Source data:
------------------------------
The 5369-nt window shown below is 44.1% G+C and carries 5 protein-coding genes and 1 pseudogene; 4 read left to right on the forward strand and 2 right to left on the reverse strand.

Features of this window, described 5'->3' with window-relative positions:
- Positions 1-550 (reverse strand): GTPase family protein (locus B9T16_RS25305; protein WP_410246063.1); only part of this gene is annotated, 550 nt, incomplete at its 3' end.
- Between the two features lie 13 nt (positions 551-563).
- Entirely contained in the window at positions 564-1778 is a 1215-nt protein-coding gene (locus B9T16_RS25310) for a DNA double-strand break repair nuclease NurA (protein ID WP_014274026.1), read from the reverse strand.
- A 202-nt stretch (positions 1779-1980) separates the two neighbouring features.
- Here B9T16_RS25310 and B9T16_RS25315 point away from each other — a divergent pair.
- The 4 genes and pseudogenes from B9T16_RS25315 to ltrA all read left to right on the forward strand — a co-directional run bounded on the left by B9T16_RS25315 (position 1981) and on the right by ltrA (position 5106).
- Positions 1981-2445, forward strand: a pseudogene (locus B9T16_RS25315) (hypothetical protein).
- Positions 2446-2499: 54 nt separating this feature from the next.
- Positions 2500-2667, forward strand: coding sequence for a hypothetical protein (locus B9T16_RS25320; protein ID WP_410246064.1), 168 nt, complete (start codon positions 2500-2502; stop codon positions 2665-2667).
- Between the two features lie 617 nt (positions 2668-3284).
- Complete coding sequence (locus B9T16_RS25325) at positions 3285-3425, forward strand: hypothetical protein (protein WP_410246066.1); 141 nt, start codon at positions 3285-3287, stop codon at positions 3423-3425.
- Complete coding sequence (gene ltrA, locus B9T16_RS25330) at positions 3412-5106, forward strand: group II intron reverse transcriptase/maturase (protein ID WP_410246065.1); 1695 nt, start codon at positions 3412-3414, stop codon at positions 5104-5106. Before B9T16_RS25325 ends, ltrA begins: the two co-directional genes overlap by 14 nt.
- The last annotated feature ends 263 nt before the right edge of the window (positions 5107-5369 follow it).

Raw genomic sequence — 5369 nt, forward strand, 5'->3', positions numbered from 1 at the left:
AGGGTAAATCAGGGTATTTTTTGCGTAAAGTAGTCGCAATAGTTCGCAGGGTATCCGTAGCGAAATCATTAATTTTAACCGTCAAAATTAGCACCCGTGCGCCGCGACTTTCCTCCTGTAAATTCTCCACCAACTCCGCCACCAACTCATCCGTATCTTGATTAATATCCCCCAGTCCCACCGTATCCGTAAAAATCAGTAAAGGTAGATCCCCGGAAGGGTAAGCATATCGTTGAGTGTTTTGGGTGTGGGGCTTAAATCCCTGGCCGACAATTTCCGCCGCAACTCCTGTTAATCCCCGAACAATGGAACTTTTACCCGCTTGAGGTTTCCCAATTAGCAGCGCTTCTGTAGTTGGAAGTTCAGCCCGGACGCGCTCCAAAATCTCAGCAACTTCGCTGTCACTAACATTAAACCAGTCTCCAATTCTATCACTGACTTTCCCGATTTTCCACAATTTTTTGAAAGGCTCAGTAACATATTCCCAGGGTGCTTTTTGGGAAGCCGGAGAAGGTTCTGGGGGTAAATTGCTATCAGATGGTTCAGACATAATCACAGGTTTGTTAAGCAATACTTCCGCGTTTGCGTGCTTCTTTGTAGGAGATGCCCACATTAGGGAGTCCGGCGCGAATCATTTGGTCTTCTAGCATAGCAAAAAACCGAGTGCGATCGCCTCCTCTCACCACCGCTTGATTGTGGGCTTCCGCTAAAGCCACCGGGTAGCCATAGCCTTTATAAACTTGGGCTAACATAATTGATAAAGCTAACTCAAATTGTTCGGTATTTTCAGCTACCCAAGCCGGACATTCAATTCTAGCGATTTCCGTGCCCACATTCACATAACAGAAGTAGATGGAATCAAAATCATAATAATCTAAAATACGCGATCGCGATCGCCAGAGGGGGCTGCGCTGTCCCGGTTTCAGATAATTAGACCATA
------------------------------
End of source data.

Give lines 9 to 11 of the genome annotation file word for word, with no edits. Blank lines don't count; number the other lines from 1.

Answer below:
- Positions 1981-2445, forward strand: a pseudogene (locus B9T16_RS25315) (hypothetical protein).
- Positions 2446-2499: 54 nt separating this feature from the next.
- Positions 2500-2667, forward strand: coding sequence for a hypothetical protein (locus B9T16_RS25320; protein ID WP_410246064.1), 168 nt, complete (start codon positions 2500-2502; stop codon positions 2665-2667).